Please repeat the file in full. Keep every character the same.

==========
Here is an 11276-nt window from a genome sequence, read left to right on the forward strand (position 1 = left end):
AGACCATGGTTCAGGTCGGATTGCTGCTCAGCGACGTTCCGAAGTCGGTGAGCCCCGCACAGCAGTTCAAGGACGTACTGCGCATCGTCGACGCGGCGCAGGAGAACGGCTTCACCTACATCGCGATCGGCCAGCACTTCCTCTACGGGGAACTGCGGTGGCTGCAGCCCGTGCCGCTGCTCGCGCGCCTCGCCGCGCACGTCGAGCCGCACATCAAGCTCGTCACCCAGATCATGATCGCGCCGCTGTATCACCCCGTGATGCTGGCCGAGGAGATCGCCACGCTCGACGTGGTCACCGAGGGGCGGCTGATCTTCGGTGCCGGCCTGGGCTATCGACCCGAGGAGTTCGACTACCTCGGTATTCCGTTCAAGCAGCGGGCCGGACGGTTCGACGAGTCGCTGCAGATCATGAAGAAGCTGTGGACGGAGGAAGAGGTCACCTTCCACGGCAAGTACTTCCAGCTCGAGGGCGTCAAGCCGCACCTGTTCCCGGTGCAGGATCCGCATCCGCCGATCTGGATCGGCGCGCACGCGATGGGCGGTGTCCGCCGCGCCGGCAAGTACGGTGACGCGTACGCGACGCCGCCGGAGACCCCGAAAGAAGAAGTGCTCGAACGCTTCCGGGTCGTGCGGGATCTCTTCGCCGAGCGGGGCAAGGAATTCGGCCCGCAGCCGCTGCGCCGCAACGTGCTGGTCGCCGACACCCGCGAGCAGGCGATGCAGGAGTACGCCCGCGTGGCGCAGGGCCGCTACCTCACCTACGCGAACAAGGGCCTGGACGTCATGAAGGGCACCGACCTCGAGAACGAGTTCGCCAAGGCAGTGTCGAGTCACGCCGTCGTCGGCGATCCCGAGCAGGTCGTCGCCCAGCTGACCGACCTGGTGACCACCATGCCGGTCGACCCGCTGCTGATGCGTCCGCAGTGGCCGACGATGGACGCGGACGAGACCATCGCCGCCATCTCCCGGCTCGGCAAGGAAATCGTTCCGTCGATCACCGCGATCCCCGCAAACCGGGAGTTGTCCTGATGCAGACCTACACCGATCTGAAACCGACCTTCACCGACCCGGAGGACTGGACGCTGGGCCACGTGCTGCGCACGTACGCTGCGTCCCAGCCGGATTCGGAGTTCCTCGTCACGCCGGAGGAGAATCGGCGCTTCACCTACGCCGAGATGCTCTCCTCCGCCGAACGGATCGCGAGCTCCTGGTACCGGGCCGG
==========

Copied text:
Here is an 11276-nt window from a genome sequence, read left to right on the forward strand (position 1 = left end):
AGACCATGGTTCAGGTCGGATTGCTGCTCAGCGACGTTCCGAAGTCGGTGAGCCCCGCACAGCAGTTCAAGGACGTACTGCGCATCGTCGACGCGGCGCAGGAGAACGGCTTCACCTACATCGCGATCGGCCAGCACTTCCTCTACGGGGAACTGCGGTGGCTGCAGCCCGTGCCGCTGCTCGCGCGCCTCGCCGCGCACGTCGAGCCGCACATCAAGCTCGTCACCCAGATCATGATCGCGCCGCTGTATCACCCCGTGATGCTGGCCGAGGAGATCGCCACGCTCGACGTGGTCACCGAGGGGCGGCTGATCTTCGGTGCCGGCCTGGGCTATCGACCCGAGGAGTTCGACTACCTCGGTATTCCGTTCAAGCAGCGGGCCGGACGGTTCGACGAGTCGCTGCAGATCATGAAGAAGCTGTGGACGGAGGAAGAGGTCACCTTCCACGGCAAGTACTTCCAGCTCGAGGGCGTCAAGCCGCACCTGTTCCCGGTGCAGGATCCGCATCCGCCGATCTGGATCGGCGCGCACGCGATGGGCGGTGTCCGCCGCGCCGGCAAGTACGGTGACGCGTACGCGACGCCGCCGGAGACCCCGAAAGAAGAAGTGCTCGAACGCTTCCGGGTCGTGCGGGATCTCTTCGCCGAGCGGGGCAAGGAATTCGGCCCGCAGCCGCTGCGCCGCAACGTGCTGGTCGCCGACACCCGCGAGCAGGCGATGCAGGAGTACGCCCGCGTGGCGCAGGGCCGCTACCTCACCTACGCGAACAAGGGCCTGGACGTCATGAAGGGCACCGACCTCGAGAACGAGTTCGCCAAGGCAGTGTCGAGTCACGCCGTCGTCGGCGATCCCGAGCAGGTCGTCGCCCAGCTGACCGACCTGGTGACCACCATGCCGGTCGACCCGCTGCTGATGCGTCCGCAGTGGCCGACGATGGACGCGGACGAGACCATCGCCGCCATCTCCCGGCTCGGCAAGGAAATCGTTCCGTCGATCACCGCGATCCCCGCAAACCGGGAGTTGTCCTGATGCAGACCTACACCGATCTGAAACCGACCTTCACCGACCCGGAGGACTGGACGCTGGGCCACGTGCTGCGCACGTACGCTGCGTCCCAGCCGGATTCGGAGTTCCTCGTCACGCCGGAGGAGAATCGGCGCTTCACCTACGCCGAGATGCTCTCCTCCGCCGAACGGATCGCGAGCTCCTGGTACCGGGCCGG